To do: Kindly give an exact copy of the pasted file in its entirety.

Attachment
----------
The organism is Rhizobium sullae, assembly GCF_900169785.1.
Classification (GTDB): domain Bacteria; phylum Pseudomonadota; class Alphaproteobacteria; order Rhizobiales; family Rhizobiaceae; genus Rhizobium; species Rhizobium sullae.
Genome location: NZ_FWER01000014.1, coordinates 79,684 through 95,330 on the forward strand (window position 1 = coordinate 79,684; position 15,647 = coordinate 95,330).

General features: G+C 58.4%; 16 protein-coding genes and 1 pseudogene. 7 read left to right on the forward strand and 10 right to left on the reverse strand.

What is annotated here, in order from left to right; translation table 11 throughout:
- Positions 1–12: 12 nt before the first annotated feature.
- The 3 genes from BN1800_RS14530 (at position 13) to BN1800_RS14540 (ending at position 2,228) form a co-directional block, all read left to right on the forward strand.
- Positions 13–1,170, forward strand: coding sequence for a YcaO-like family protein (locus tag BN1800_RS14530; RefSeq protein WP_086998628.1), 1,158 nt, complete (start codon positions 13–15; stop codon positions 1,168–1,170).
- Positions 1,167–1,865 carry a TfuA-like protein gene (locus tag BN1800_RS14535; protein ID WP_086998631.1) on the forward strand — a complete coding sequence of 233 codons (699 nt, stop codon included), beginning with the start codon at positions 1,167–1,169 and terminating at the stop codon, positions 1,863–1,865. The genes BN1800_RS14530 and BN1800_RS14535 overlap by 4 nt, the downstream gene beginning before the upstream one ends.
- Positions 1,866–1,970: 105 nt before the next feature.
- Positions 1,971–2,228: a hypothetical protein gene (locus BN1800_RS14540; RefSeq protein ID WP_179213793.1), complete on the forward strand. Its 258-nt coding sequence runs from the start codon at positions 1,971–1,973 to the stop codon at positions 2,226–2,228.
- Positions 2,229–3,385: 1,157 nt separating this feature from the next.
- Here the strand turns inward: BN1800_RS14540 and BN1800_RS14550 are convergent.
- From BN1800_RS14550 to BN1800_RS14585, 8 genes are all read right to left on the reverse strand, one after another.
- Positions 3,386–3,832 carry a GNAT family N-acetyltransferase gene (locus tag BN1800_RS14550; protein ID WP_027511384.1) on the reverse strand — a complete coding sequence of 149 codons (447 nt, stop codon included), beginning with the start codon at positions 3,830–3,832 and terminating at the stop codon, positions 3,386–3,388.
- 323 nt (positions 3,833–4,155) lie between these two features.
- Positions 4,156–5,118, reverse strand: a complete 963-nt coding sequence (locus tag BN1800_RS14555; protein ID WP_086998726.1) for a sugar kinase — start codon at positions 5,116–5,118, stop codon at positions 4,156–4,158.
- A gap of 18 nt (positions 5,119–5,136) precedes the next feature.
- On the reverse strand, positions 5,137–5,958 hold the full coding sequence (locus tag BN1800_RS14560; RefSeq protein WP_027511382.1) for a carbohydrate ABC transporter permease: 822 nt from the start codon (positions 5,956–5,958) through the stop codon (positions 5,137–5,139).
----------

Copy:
The organism is Rhizobium sullae, assembly GCF_900169785.1.
Classification (GTDB): domain Bacteria; phylum Pseudomonadota; class Alphaproteobacteria; order Rhizobiales; family Rhizobiaceae; genus Rhizobium; species Rhizobium sullae.
Genome location: NZ_FWER01000014.1, coordinates 79,684 through 95,330 on the forward strand (window position 1 = coordinate 79,684; position 15,647 = coordinate 95,330).

General features: G+C 58.4%; 16 protein-coding genes and 1 pseudogene. 7 read left to right on the forward strand and 10 right to left on the reverse strand.

What is annotated here, in order from left to right; translation table 11 throughout:
- Positions 1–12: 12 nt before the first annotated feature.
- The 3 genes from BN1800_RS14530 (at position 13) to BN1800_RS14540 (ending at position 2,228) form a co-directional block, all read left to right on the forward strand.
- Positions 13–1,170, forward strand: coding sequence for a YcaO-like family protein (locus tag BN1800_RS14530; RefSeq protein WP_086998628.1), 1,158 nt, complete (start codon positions 13–15; stop codon positions 1,168–1,170).
- Positions 1,167–1,865 carry a TfuA-like protein gene (locus tag BN1800_RS14535; protein ID WP_086998631.1) on the forward strand — a complete coding sequence of 233 codons (699 nt, stop codon included), beginning with the start codon at positions 1,167–1,169 and terminating at the stop codon, positions 1,863–1,865. The genes BN1800_RS14530 and BN1800_RS14535 overlap by 4 nt, the downstream gene beginning before the upstream one ends.
- Positions 1,866–1,970: 105 nt before the next feature.
- Positions 1,971–2,228: a hypothetical protein gene (locus BN1800_RS14540; RefSeq protein ID WP_179213793.1), complete on the forward strand. Its 258-nt coding sequence runs from the start codon at positions 1,971–1,973 to the stop codon at positions 2,226–2,228.
- Positions 2,229–3,385: 1,157 nt separating this feature from the next.
- Here the strand turns inward: BN1800_RS14540 and BN1800_RS14550 are convergent.
- From BN1800_RS14550 to BN1800_RS14585, 8 genes are all read right to left on the reverse strand, one after another.
- Positions 3,386–3,832 carry a GNAT family N-acetyltransferase gene (locus tag BN1800_RS14550; protein ID WP_027511384.1) on the reverse strand — a complete coding sequence of 149 codons (447 nt, stop codon included), beginning with the start codon at positions 3,830–3,832 and terminating at the stop codon, positions 3,386–3,388.
- 323 nt (positions 3,833–4,155) lie between these two features.
- Positions 4,156–5,118, reverse strand: a complete 963-nt coding sequence (locus tag BN1800_RS14555; protein ID WP_086998726.1) for a sugar kinase — start codon at positions 5,116–5,118, stop codon at positions 4,156–4,158.
- A gap of 18 nt (positions 5,119–5,136) precedes the next feature.
- On the reverse strand, positions 5,137–5,958 hold the full coding sequence (locus tag BN1800_RS14560; RefSeq protein WP_027511382.1) for a carbohydrate ABC transporter permease: 822 nt from the start codon (positions 5,956–5,958) through the stop codon (positions 5,137–5,139).